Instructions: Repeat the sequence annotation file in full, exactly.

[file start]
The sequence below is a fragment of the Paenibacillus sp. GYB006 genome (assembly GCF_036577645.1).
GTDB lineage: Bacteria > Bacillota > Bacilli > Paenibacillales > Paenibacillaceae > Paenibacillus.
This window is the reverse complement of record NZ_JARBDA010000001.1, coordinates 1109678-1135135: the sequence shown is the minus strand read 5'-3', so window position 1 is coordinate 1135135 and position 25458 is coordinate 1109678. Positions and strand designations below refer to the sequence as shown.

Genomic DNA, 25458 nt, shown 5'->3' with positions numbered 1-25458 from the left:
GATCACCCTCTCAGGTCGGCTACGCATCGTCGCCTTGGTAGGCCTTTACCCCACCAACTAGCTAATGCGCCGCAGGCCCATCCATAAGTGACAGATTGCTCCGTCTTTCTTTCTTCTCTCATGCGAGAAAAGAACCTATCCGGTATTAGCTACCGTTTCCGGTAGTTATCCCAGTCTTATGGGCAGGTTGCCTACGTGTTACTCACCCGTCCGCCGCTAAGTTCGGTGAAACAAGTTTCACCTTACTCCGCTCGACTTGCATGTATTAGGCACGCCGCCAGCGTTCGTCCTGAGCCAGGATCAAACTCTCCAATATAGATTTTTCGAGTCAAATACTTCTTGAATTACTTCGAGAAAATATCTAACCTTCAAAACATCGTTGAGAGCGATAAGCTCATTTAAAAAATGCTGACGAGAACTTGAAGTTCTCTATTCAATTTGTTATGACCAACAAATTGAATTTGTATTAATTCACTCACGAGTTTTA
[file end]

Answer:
The sequence below is a fragment of the Paenibacillus sp. GYB006 genome (assembly GCF_036577645.1).
GTDB lineage: Bacteria > Bacillota > Bacilli > Paenibacillales > Paenibacillaceae > Paenibacillus.
This window is the reverse complement of record NZ_JARBDA010000001.1, coordinates 1109678-1135135: the sequence shown is the minus strand read 5'-3', so window position 1 is coordinate 1135135 and position 25458 is coordinate 1109678. Positions and strand designations below refer to the sequence as shown.

Genomic DNA, 25458 nt, shown 5'->3' with positions numbered 1-25458 from the left:
GATCACCCTCTCAGGTCGGCTACGCATCGTCGCCTTGGTAGGCCTTTACCCCACCAACTAGCTAATGCGCCGCAGGCCCATCCATAAGTGACAGATTGCTCCGTCTTTCTTTCTTCTCTCATGCGAGAAAAGAACCTATCCGGTATTAGCTACCGTTTCCGGTAGTTATCCCAGTCTTATGGGCAGGTTGCCTACGTGTTACTCACCCGTCCGCCGCTAAGTTCGGTGAAACAAGTTTCACCTTACTCCGCTCGACTTGCATGTATTAGGCACGCCGCCAGCGTTCGTCCTGAGCCAGGATCAAACTCTCCAATATAGATTTTTCGAGTCAAATACTTCTTGAATTACTTCGAGAAAATATCTAACCTTCAAAACATCGTTGAGAGCGATAAGCTCATTTAAAAAATGCTGACGAGAACTTGAAGTTCTCTATTCAATTTGTTATGACCAACAAATTGAATTTGTATTAATTCACTCACGAGTTTTA